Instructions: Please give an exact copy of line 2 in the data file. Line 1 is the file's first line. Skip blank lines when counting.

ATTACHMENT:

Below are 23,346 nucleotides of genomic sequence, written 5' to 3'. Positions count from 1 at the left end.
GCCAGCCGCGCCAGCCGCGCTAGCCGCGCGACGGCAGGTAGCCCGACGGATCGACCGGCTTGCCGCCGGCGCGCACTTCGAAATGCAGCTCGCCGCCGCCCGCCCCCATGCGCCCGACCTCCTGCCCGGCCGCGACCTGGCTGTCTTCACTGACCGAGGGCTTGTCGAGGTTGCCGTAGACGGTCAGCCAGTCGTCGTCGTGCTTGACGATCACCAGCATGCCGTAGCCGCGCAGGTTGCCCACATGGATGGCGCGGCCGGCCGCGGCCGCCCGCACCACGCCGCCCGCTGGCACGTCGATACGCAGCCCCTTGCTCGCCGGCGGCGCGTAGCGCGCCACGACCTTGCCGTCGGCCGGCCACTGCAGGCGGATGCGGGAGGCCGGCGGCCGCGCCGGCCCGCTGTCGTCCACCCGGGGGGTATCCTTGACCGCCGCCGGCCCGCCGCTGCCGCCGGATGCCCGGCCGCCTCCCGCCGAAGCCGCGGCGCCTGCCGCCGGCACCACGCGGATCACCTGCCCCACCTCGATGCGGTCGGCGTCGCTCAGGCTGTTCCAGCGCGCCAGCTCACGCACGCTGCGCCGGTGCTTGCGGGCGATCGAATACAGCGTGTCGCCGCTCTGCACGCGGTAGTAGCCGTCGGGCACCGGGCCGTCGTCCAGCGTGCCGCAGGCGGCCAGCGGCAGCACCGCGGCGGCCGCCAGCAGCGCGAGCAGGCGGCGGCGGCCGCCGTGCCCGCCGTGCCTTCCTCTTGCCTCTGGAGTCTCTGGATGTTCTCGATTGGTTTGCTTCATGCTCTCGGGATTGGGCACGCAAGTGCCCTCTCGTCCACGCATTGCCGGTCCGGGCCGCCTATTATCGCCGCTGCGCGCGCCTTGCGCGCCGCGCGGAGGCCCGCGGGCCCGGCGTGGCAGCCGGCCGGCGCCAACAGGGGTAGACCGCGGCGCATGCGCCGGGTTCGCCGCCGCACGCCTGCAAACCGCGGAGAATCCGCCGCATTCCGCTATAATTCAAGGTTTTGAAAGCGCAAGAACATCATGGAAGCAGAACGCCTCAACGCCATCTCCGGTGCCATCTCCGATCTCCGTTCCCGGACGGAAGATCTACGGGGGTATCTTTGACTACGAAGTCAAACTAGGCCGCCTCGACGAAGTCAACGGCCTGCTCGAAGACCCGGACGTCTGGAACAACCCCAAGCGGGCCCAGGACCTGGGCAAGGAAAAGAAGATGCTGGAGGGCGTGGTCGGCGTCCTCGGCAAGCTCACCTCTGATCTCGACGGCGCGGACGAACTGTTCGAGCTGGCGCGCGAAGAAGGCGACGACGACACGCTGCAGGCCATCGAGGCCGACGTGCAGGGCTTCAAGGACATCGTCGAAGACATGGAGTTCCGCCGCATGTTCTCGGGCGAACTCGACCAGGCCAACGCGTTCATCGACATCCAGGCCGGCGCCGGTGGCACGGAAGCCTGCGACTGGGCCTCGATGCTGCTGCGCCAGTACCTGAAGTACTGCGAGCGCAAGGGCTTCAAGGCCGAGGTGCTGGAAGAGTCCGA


GCCAGCCGCGCCAGCCGCGCTAGCCGCGCGACGGCAGGTAGCCCGACGGATCGACCGGCTTGCCGCCGGCGCGCACTTCGAAATGCAGCTCGCCGCCGCCCGCCCCCATGCGCCCGACCTCCTGCCCGGCCGCGACCTGGCTGTCTTCACTGACCGAGGGCTTGTCGAGGTTGCCGTAGACGGTCAGCCAGTCGTCGTCGTGCTTGACGATCACCAGCATGCCGTAGCCGCGCAGGTTGCCCACATGGATGGCGCGGCCGGCCGCGGCCGCCCGCACCACGCCGCCCGCTGGCACGTCGATACGCAGCCCCTTGCTCGCCGGCGGCGCGTAGCGCGCCACGACCTTGCCGTCGGCCGGCCACTGCAGGCGGATGCGGGAGGCCGGCGGCCGCGCCGGCCCGCTGTCGTCCACCCGGGGGGTATCCTTGACCGCCGCCGGCCCGCCGCTGCCGCCGGATGCCCGGCCGCCTCCCGCCGAAGCCGCGGCGCCTGCCGCCGGCACCACGCGGATCACCTGCCCCACCTCGATGCGGTCGGCGTCGCTCAGGCTGTTCCAGCGCGCCAGCTCACGCACGCTGCGCCGGTGCTTGCGGGCGATCGAATACAGCGTGTCGCCGCTCTGCACGCGGTAGTAGCCGTCGGGCACCGGGCCGTCGTCCAGCGTGCCGCAGGCGGCCAGCGGCAGCACCGCGGCGGCCGCCAGCAGCGCGAGCAGGCGGCGGCGGCCGCCGTGCCCGCCGTGCCTTCCTCTTGCCTCTGGAGTCTCTGGATGTTCTCGATTGGTTTGCTTCATGCTCTCGGGATTGGGCACGCAAGTGCCCTCTCGTCCACGCATTGCCGGTCCGGGCCGCCTATTATCGCCGCTGCGCGCGCCTTGCGCGCCGCGCGGAGGCCCGCGGGCCCGGCGTGGCAGCCGGCCGGCGCCAACAGGGGTAGACCGCGGCGCATGCGCCGGGTTCGCCGCCGCACGCCTGCAAACCGCGGAGAATCCGCCGCATTCCGCTATAATTCAAGGTTTTGAAAGCGCAAGAACATCATGGAAGCAGAACGCCTCAACGCCATCTCCGGTGCCATCTCCGATCTCCGTTCCCGGACGGAAGATCTACGGGGGTATCTTTGACTACGAAGTCAAACTAGGCCGCCTCGACGAAGTCAACGGCCTGCTCGAAGACCCGGACGTCTGGAACAACCCCAAGCGGGCCCAGGACCTGGGCAAGGAAAAGAAGATGCTGGAGGGCGTGGTCGGCGTCCTCGGCAAGCTCACCTCTGATCTCGACGGCGCGGACGAACTGTTCGAGCTGGCGCGCGAAGAAGGCGACGACGACACGCTGCAGGCCATCGAGGCCGACGTGCAGGGCTTCAAGGACATCGTCGAAGACATGGAGTTCCGCCGCATGTTCTCGGGCGAACTCGACCAGGCCAACGCGTTCATCGACATCCAGGCCGGCGCCGGTGGCACGGAAGCCTGCGACTGGGCCTCGATGCTGCTGCGCCAGTACCTGAAGTACTGCGAGCGCAAGGGCTTCAAGGCCGAGGTGCTGGAAGAGTCCGA